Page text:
Are the Rich Over Taxed?

The Obama Administration annoys me. It legislates horrendously complicated healthcare legislation. It applies Keynesian pseudoscience to attempt to restart the economy, driving up our deficit ever higher.

Conservative talk show hosts annoy me even more. They pontificate over how bad Obama is about the deficit even though most of the deficit was inherited from the Bush Administration. Moreover, back when Clinton achieved a budget surplus (cash basis, not actuarial basis!) they whined about being overtaxed. Finally, they and the Republicans in Congress are fighting for tax cuts for the rich.

I am not so sympathetic to the plight of the rich. Yes, they pay a lot of taxes. But they have tax loopholes you can drive a truck through. They get protection of their wealth from the government, including restraints on competition. They get a subsidized return on passive investments because of the monstrous federal budget deficit. And don’t get me started about retroactive extensions of copyrights, and bailouts for the financial industry.

The rich are getting a fine return on the 15% tax they pay.

That’s right. 15%. That’s the long term capital gains tax. This is lower than the marginal tax rate for median income wage earners. Wage earners pay more than that in Social Security and Medicare taxes (14.2% effectively). A 10% income tax rate puts Joe Size Pack in a higher tax bracket than Bill Gates.

OK, the rich also indirectly pay corporate income tax on the stocks they hold. So does Grandma, on whetever she hold in her retirement account. This doesn’t strike me as progressive.

Here is my proposal:

  1. Fold FICA and Medicare taxes into the income tax to make a flat tax rate of 25% up to a half million dollars a year or so.
  2. Have a somewhat higher (but not outrageous) tax rate for higher than a half million per year. Maybe 35%.
  3. Treat capital gains, dividend income, wages, etc. equally.
  4. Replace all deductions and exemptions (other than charity) with a fixed amount of free money.
  5. Instead of an estate tax, treat gifts and inheritances as ordinary income…maybe.

The last provision is a bit harsh on farmers and small business owners. Clobbering people with taxes when a loved one dies is rather mean-spirited.

So here is a possible alternative: set the tax basis on all non-cash gifts and inheritances at zero. You pay when you cash out, if ever.

2 Responses to Are the Rich Over Taxed?

  1. Monex says:

    There are two main problems with this logic – first this group does the best when the economy is growing exactly because they are the most innovative and are willing to take risks and second in the new economic season their incomes will fall anyway leaving much less to be taxed and redistributed leaving a sizeable hole in the already unthinkable deficit. From the most basic notion that the stimulus plan would actually stimulate something to the blunt force ideas tax those high earners expecting them to earn as much tomorrow as they did yesterday to the more subtle misconceptions GDP will be slightly negative this year and then grow dramatically next year bringing down the deficit we are layering ourselves in programs designed for an economy that no longer exists.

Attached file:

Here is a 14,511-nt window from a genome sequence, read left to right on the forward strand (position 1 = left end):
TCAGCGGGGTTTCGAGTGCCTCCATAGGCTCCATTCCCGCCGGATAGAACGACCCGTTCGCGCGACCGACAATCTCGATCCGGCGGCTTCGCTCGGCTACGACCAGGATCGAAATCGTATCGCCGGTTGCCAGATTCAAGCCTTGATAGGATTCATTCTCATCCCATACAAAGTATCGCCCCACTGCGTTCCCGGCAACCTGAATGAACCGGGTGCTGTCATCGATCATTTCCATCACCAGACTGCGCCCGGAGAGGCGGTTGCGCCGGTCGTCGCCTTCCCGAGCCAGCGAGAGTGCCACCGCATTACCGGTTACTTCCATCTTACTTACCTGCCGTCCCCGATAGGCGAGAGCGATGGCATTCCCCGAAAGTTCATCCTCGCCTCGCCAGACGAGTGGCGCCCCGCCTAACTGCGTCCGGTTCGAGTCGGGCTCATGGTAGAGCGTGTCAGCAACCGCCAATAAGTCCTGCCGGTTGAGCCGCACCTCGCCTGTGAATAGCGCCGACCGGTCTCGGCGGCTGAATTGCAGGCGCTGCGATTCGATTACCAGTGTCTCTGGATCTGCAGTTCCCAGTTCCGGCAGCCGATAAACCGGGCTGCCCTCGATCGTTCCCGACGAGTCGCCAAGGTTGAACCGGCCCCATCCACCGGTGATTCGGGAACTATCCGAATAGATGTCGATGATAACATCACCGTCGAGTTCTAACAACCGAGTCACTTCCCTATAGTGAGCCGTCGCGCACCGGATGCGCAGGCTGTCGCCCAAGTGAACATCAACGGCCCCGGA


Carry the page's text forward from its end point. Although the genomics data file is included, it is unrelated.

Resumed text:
2. Most rich people are rich because they can collect a premium from the people they employ, not because they are more innovative or more willing to take risks. Indeed, the rich are mainly risk averse – especially as their corporations get larger. Their main talent is preventing innovation by others due to their advantages of scale. This is why a decently set up cooperativist movement will eventually beat capitalism if it provides incentives for actual innovation rather than conformity.

    My plan is a slow and accelerating move to personal accounts to replace Old Age and Survivors Insurance, with personal accounts holding shares in the employing company (2/3rds and in an insurance fund of all such companies 1/3rd – which gives 1/4th of shareholding strength the ability to convince the insurance fund to join with them to take over the company should their be any malfeasance – thus keeping mangement in line). I would take the cap off of this tax and eventually make it employer only funded, with each employee getting an equal share of the employer contribution so that age cohort members all have the same voting strength regardless of salary. Note that this equal strength will eventually lead to open auctions for management positions, which will flatten salaries and take care of the equality problem.

    I would have a 13.3% VAT to fund discretionary spending which takes place within CONUS – both military and civil.

    A 4% to 28% income tax would fund debt repayment, net interest and overseas military adventures and naval sea deployments – the higher rate accounts for the fact that a VAT only collects so much from the rich, who spend less at higher incomes.

    A 33.6% business income tax would fund the social service departments, including health, education and corrections (which should be medicalized since most of these costs have to do with the war on drugs). This includes 6% which will be refunded back to families through their employers for a $6000 per child tax credit and to preserve the employer health insurance exclusion. Under this tax, all value would be taxed (not just profit).

    This chimes in with the Treasury estimate of what a Fair Tax would cost, by the way. 47% is the rate the Fair Tax would really cost.

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